• Tanjung Priok Port, Indonesia
  • Malacca, Port Klang, Malaysia
  • Gwadar Port, Pakistan
  • Hambantota Port, Sri Lanka
  • Darwin Port, Australia

Singapore Holds Firm Its Maritime Position

Some analysts believe that Malaysia may overtake Singapore as the largest port in the region. Singapore has long enjoyed the benefit of its geographic advantage due to the Strait of Malacca. Using its port and terminal facilities, Singapore has become the most important container transshipment hub in Asia-Pacific since the ‘90s. Singapore’s government has initiated various tax incentives and financial subsidiary plans that attracted lots of MNCs to designate Singapore as their regional hub or global headquarters.

In the maritime industry, Singapore is tremendously successful, continually ranked the number one maritime capital city in the Asia-Pacific region, surpassing even Hong Kong for the past decade. Singapore leads as the shipping hub for port terminal operations, bunkering, offshore building, ship brokering, ship financing, forward freight agreement trading, marine insurance and maritime lawsuit jurisdiction. In the context of the BRI, including the MSR initiative, Singapore has the potential to continue its leading role in the maritime industry.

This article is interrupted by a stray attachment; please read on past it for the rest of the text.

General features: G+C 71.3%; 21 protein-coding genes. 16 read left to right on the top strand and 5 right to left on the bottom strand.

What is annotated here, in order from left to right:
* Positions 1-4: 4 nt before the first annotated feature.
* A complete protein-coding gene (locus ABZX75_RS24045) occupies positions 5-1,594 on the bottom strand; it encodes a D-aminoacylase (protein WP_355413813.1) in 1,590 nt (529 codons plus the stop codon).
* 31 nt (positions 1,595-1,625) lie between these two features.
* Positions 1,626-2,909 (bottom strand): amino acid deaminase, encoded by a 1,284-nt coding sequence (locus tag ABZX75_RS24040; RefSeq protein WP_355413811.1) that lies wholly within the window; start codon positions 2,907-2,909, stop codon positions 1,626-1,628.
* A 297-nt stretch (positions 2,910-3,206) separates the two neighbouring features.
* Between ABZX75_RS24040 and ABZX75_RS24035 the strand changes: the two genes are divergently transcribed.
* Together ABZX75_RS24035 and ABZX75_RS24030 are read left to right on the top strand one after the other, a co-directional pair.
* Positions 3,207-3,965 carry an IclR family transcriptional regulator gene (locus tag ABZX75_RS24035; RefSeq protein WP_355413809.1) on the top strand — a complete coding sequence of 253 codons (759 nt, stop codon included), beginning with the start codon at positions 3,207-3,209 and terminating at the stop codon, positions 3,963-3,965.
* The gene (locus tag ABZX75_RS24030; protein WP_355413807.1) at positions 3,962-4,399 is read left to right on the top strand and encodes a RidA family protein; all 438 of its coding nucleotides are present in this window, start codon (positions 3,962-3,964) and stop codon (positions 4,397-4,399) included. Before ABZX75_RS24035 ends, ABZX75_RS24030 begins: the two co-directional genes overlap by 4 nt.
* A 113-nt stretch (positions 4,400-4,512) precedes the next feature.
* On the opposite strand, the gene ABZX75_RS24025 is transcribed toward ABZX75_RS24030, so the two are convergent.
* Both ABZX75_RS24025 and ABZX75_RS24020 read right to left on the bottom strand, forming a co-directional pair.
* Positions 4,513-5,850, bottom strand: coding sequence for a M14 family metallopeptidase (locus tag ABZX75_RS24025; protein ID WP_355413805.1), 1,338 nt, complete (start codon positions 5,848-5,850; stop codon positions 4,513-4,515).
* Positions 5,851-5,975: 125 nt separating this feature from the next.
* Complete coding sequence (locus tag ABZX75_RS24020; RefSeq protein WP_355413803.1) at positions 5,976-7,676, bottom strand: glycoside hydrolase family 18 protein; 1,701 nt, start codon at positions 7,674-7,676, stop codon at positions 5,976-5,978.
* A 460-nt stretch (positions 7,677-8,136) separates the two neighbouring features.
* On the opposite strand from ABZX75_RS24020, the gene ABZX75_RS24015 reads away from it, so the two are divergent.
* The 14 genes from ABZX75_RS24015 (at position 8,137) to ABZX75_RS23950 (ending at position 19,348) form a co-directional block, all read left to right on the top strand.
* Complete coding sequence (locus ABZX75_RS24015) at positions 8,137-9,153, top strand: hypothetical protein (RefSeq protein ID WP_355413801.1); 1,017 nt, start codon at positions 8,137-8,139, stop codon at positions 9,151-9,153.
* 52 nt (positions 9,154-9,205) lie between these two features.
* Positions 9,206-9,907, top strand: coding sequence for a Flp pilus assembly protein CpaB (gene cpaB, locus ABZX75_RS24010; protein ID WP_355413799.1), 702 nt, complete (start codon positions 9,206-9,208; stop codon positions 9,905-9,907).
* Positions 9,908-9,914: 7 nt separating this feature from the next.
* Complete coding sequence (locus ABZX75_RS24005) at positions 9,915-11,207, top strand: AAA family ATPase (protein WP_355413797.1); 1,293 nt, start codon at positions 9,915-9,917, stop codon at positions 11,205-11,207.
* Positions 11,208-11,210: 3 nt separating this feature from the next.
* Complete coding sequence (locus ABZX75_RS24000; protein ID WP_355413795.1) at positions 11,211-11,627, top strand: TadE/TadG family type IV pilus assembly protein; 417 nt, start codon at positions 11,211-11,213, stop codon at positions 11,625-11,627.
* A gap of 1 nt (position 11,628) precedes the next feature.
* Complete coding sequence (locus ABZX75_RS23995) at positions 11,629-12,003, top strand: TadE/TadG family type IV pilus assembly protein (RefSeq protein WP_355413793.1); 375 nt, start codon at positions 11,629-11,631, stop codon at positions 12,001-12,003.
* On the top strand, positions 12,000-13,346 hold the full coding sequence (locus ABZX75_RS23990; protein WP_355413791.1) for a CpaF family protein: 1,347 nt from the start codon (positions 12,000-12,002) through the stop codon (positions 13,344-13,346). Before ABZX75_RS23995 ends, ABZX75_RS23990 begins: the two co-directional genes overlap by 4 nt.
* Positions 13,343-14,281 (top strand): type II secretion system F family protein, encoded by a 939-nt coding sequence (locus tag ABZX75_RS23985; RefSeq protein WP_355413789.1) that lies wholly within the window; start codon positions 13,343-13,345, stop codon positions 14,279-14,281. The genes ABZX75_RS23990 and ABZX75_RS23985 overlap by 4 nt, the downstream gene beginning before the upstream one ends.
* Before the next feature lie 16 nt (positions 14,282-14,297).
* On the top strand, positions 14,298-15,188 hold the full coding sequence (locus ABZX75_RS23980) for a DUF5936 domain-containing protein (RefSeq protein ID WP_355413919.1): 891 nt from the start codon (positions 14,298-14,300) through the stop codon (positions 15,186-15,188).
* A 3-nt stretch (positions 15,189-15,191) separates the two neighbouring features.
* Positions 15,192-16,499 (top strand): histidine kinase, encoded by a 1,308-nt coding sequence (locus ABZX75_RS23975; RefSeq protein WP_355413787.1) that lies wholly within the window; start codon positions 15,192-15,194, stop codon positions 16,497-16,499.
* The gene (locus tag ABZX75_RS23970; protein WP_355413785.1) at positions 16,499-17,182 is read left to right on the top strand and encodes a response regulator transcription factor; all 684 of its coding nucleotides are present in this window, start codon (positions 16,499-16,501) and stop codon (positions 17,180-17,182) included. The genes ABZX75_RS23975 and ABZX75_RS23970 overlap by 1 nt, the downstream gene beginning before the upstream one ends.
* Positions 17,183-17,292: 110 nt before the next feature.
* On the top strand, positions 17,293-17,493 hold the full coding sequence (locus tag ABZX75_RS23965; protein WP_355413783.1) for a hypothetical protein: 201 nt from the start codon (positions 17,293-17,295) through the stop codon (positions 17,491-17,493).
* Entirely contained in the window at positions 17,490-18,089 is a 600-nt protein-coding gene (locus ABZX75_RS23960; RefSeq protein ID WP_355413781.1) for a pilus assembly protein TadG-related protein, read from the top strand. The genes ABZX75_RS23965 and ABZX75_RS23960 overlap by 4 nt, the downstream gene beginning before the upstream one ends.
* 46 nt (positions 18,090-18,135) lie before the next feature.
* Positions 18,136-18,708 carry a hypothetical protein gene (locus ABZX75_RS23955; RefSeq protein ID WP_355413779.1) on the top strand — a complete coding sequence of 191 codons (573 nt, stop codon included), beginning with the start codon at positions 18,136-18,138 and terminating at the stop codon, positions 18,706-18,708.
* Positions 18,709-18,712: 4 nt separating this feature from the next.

As a sovereign country, Singapore’s position remains unbiased, and it may possess more diplomatic flexibility than Hong Kong. Also, as many of the countries involved in BRI are relatively less developed and may be weaker in terms of governance—whether in terms of transparency or in possessing a credible legal and judiciary system—Singapore maintains an advantage on these counts.